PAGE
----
Mortgage Rates Rise to 22-Month High

Mortgage Rates Rise to 22-Month High

New federal data indicates that people signing papers for a home loan will pay the highest interest rates since the pandemic began.

The rate of the typical 30-year loan has risen to its highest level since early 2020 as the housing market prepares for the expected rate hikes of the Federal Reserve.

According to Freddie Mac data, in the week ending on Jan. 21, the average rate on a benchmark 30-year fixed-rate mortgage increased to 3.56% from 3.45%.

Mortgage rates were last this high during the beginning of the COVID-19 pandemic. Currently, the average rate is 3.65%.

As recently as mid-November, the 30-year rate averaged 3.08%. 
The rates on home loans are influenced by expectations from the Federal Reserve, which has indicated that it plans to hike benchmark U.S. interest rates at least three times during this year in an attempt to cool down inflation, which is at a 40-year high.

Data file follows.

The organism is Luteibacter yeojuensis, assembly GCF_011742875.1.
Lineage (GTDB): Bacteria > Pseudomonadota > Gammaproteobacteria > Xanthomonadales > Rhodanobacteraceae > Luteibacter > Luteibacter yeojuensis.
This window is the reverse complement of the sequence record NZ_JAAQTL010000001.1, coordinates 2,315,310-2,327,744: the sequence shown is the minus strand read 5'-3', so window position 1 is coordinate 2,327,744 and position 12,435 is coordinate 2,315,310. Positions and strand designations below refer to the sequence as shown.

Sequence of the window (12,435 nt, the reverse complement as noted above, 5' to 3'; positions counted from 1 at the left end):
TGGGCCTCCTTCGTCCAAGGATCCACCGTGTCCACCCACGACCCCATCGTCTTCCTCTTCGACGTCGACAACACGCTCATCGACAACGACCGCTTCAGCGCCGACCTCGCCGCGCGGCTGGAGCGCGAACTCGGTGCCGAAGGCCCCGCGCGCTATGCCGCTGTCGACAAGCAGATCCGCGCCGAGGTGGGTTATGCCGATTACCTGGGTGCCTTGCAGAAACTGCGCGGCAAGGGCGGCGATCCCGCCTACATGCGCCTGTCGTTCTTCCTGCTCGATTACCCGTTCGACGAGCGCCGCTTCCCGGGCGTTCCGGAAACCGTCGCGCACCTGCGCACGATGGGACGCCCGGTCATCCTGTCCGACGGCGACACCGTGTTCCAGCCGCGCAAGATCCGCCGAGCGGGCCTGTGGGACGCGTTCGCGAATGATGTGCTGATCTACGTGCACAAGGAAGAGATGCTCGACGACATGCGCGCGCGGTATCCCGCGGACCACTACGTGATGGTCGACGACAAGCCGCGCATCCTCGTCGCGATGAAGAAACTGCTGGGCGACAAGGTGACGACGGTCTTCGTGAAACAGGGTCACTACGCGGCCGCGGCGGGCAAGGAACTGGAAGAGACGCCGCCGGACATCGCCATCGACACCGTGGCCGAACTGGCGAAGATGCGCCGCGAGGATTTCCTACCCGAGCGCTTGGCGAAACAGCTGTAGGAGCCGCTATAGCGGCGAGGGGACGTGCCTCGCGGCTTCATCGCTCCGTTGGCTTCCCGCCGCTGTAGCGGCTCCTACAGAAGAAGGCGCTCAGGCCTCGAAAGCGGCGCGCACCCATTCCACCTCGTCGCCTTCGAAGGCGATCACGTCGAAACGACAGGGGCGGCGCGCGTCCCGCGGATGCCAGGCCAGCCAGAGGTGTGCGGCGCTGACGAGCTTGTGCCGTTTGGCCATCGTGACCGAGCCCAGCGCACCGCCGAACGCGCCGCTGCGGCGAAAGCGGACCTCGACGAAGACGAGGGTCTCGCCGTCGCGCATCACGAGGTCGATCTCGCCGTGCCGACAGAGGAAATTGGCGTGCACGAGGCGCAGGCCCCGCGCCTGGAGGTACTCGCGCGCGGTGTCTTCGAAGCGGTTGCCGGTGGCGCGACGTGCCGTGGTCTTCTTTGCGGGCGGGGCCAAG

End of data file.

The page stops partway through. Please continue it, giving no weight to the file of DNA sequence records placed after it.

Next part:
In mid-January, Goldman Sachs analysts predicted that four rate hikes would be implemented this year, up from three in their previous projection.

According to the Wall Street investment banking giant, the Fed is likely to commence trimming the extent of its balance sheet as early as July, reducing its bond holdings by almost $9 trillion.

After months of embracing methods to boost the U.S. economy, investors have been alarmed by the central bank's plan to restrict economic policy.
Thanks to an inflation rate not seen in four decades, Americans are already paying more for goods and services.

Data from the federal government indicates that consumer prices increased by 7% for the year ended in December.